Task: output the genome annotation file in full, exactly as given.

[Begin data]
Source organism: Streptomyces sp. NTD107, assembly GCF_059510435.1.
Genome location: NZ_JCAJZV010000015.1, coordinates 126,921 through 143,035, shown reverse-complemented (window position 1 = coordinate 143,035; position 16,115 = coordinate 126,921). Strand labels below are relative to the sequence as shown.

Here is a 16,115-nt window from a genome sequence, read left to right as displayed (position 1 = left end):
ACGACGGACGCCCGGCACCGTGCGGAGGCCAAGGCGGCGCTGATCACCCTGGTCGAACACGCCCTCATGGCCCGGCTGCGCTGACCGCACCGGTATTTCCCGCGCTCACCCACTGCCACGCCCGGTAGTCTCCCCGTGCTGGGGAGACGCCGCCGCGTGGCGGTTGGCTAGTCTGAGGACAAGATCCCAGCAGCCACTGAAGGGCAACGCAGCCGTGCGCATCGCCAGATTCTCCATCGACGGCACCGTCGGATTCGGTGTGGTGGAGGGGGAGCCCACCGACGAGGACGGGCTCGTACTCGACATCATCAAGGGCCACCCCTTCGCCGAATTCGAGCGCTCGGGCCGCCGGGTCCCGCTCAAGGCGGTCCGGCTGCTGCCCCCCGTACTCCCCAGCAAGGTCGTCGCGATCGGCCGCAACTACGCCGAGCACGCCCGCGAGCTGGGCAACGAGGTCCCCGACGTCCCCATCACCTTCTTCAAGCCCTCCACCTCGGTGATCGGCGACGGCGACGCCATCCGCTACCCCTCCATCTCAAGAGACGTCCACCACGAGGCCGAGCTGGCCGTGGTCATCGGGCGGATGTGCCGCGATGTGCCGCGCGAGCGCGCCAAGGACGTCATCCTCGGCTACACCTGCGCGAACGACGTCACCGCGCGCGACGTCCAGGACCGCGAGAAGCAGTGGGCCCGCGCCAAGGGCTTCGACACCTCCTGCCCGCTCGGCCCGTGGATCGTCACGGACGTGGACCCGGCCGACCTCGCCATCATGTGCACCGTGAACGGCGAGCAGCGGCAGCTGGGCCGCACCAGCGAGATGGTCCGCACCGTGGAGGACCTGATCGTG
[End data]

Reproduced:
Source organism: Streptomyces sp. NTD107, assembly GCF_059510435.1.
Genome location: NZ_JCAJZV010000015.1, coordinates 126,921 through 143,035, shown reverse-complemented (window position 1 = coordinate 143,035; position 16,115 = coordinate 126,921). Strand labels below are relative to the sequence as shown.

Here is a 16,115-nt window from a genome sequence, read left to right as displayed (position 1 = left end):
ACGACGGACGCCCGGCACCGTGCGGAGGCCAAGGCGGCGCTGATCACCCTGGTCGAACACGCCCTCATGGCCCGGCTGCGCTGACCGCACCGGTATTTCCCGCGCTCACCCACTGCCACGCCCGGTAGTCTCCCCGTGCTGGGGAGACGCCGCCGCGTGGCGGTTGGCTAGTCTGAGGACAAGATCCCAGCAGCCACTGAAGGGCAACGCAGCCGTGCGCATCGCCAGATTCTCCATCGACGGCACCGTCGGATTCGGTGTGGTGGAGGGGGAGCCCACCGACGAGGACGGGCTCGTACTCGACATCATCAAGGGCCACCCCTTCGCCGAATTCGAGCGCTCGGGCCGCCGGGTCCCGCTCAAGGCGGTCCGGCTGCTGCCCCCCGTACTCCCCAGCAAGGTCGTCGCGATCGGCCGCAACTACGCCGAGCACGCCCGCGAGCTGGGCAACGAGGTCCCCGACGTCCCCATCACCTTCTTCAAGCCCTCCACCTCGGTGATCGGCGACGGCGACGCCATCCGCTACCCCTCCATCTCAAGAGACGTCCACCACGAGGCCGAGCTGGCCGTGGTCATCGGGCGGATGTGCCGCGATGTGCCGCGCGAGCGCGCCAAGGACGTCATCCTCGGCTACACCTGCGCGAACGACGTCACCGCGCGCGACGTCCAGGACCGCGAGAAGCAGTGGGCCCGCGCCAAGGGCTTCGACACCTCCTGCCCGCTCGGCCCGTGGATCGTCACGGACGTGGACCCGGCCGACCTCGCCATCATGTGCACCGTGAACGGCGAGCAGCGGCAGCTGGGCCGCACCAGCGAGATGGTCCGCACCGTGGAGGACCTGATCGTG